Mario Cuomo will be laid to rest today.
Odd. The son of a legal Italian immigrant somehow managed on his own to get an education, grow rich and become governor of the nation’s largest state – and pass his legacy on to his progeny - butt he wants the government to do for the next generations what he and his family did for themselves?
I learned about our kind of democracy from my father. And I learned about our obligation to each other from him and from my mother. They asked only for a chance to work and to make the world better for their children…
And that they were able to build a family and live in dignity and see one of their children go from behind their little grocery store in South Jamaica on the other side of the tracks where he was born, to occupy the highest seat, in the greatest State, in the greatest nation, in the only world we would know, is an ineffably beautiful tribute to the democratic process. - Mario Cuomo, Keynote Address 1984 Democratic Convention
It also strikes me as odd that - in the midst of the greatest expansion of the 20th century - Mario Cuomo would choose his 1984 keynote Democratic National Convention speech to make an impassioned pitch to return to the policies that gave us the malaise of the Jimmy Carter years.
Butt alas, my mother taught me to not speak ill of the dead so I will not discuss how Mario delivered one of the most divisive speeches in American political history. Nor will I mention that he pretty much wrote the template for the Progressive grievance platform in that speech by setting up the decades long schtruggle of the haves v. the have-nots, men v. women, young v. old, whites v. minorities, etc. ad infinitum.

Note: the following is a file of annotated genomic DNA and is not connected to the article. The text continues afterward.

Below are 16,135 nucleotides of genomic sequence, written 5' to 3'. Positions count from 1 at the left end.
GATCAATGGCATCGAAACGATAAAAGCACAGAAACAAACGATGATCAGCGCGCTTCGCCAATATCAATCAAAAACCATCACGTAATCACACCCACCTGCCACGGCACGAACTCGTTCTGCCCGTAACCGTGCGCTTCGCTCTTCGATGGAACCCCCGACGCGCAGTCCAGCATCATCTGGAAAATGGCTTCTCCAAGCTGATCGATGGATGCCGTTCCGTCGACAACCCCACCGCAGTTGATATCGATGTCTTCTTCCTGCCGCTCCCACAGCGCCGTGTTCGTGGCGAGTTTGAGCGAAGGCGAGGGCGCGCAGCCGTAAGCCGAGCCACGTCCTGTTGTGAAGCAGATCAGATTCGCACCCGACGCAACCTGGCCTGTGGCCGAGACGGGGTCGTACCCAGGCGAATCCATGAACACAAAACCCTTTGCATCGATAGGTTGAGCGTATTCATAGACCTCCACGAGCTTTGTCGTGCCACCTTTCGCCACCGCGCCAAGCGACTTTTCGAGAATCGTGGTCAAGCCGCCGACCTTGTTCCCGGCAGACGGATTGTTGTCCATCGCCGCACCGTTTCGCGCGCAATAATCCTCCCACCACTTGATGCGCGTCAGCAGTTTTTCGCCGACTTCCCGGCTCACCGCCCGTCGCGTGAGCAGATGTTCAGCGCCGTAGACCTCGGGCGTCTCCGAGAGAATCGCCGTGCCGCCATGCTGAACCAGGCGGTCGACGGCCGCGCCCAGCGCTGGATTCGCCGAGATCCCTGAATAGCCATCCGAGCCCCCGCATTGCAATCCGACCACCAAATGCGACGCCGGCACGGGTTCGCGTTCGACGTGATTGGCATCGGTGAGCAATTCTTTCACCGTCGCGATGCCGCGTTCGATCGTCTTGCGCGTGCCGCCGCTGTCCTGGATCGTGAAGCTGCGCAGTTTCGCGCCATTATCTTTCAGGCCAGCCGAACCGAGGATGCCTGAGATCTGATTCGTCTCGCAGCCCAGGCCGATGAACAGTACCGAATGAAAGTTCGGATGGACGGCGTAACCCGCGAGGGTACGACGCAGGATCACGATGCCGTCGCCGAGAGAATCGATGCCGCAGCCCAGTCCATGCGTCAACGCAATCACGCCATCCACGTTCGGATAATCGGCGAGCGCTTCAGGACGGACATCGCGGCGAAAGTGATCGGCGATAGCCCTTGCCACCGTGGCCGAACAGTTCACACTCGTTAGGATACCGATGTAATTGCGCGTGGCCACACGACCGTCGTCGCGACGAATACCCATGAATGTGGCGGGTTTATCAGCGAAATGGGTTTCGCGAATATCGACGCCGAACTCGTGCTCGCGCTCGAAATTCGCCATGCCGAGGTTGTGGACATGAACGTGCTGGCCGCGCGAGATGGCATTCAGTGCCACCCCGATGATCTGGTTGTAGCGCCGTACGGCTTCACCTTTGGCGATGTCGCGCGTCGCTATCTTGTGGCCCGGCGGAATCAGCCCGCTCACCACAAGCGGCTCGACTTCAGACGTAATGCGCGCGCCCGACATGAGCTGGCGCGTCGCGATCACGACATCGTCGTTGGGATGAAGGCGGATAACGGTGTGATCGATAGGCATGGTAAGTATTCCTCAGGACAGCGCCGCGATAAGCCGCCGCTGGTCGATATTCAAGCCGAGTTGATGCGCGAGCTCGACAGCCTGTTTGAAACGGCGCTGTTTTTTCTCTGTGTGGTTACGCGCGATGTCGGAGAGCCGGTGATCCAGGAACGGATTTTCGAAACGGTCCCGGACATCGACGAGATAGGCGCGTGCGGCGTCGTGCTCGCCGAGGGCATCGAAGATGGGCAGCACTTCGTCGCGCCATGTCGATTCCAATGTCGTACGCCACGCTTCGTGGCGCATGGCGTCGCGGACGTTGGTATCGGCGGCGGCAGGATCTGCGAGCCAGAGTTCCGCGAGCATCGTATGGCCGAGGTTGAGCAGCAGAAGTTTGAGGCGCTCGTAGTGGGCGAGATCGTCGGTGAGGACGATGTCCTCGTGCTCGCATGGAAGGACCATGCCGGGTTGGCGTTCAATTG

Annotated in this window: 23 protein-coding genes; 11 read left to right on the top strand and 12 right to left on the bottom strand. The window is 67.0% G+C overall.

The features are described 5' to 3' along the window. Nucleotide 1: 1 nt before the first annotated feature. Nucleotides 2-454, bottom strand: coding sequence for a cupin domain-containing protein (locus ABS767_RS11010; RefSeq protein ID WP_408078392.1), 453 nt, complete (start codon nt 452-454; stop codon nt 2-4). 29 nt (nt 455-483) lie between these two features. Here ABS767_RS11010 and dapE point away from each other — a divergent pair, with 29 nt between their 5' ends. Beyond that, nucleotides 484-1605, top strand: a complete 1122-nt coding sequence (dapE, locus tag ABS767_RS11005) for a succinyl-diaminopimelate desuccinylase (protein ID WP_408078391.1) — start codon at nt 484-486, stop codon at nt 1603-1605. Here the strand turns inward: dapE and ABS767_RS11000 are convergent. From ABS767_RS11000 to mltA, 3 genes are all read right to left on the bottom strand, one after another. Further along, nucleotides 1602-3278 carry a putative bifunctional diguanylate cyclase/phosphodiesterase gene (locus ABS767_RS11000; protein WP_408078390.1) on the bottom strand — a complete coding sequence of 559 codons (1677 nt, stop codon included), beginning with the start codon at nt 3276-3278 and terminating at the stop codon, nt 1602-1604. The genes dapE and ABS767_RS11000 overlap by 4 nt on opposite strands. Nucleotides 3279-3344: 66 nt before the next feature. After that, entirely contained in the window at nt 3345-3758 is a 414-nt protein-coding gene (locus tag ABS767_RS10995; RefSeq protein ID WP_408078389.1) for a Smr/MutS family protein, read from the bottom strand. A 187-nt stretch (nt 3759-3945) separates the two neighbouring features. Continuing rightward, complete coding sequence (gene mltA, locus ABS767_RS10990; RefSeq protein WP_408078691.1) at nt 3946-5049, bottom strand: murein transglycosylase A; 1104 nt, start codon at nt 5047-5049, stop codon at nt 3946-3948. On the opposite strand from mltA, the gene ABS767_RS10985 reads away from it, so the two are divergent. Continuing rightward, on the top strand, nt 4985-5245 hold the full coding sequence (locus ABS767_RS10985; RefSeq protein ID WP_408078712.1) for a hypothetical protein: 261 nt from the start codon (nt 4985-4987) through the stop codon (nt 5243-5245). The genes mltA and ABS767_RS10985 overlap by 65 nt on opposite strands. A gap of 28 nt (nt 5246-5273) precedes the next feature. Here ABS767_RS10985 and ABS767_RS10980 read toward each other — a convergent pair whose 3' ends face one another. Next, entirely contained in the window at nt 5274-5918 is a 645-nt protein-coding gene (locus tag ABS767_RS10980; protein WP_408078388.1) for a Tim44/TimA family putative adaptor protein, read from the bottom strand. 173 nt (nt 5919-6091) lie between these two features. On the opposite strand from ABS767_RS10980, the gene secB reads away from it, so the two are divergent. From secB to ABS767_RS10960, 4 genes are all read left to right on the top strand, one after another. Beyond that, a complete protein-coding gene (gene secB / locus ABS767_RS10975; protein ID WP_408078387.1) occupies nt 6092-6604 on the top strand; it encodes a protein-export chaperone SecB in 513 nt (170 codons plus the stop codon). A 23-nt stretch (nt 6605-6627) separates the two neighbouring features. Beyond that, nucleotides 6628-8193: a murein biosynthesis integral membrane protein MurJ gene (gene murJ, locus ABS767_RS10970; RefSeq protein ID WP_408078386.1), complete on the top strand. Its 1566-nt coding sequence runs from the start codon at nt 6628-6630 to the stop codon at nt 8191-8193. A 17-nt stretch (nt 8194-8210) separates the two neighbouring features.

Instead I’ll focus on areas in his famous speech where I think we can all agree:
1. The need to look past the rhetoric of politics and politicians:
In order to succeed, we must answer our opponent's polished and appealing rhetoric with a more telling reasonableness and rationality…
We must win this case on the merits. We must get the American public to look past the glitter, beyond the showmanship to the reality, the hard substance of things. And we'll do it not so much with speeches that sound good as with speeches that are good and sound; not so much with speeches that will bring people to their feet as with speeches that will bring people to their senses.
2. The need for party unity:
Now, we will have no chance to do that if what comes out of this convention is a babel of arguing voices. If that's what's heard throughout the campaign, dissident sounds from all sides, we will have no chance to tell our message.
We need a platform we can all agree to so that we can sing out the truth for the nation to hear, in chorus, its logic so clear and commanding that no slick Madison Avenue commercial, no amount of geniality, no martial music will be able to muffle the sound of the truth.
3. A concern for the middle class, being squeezed to death by government: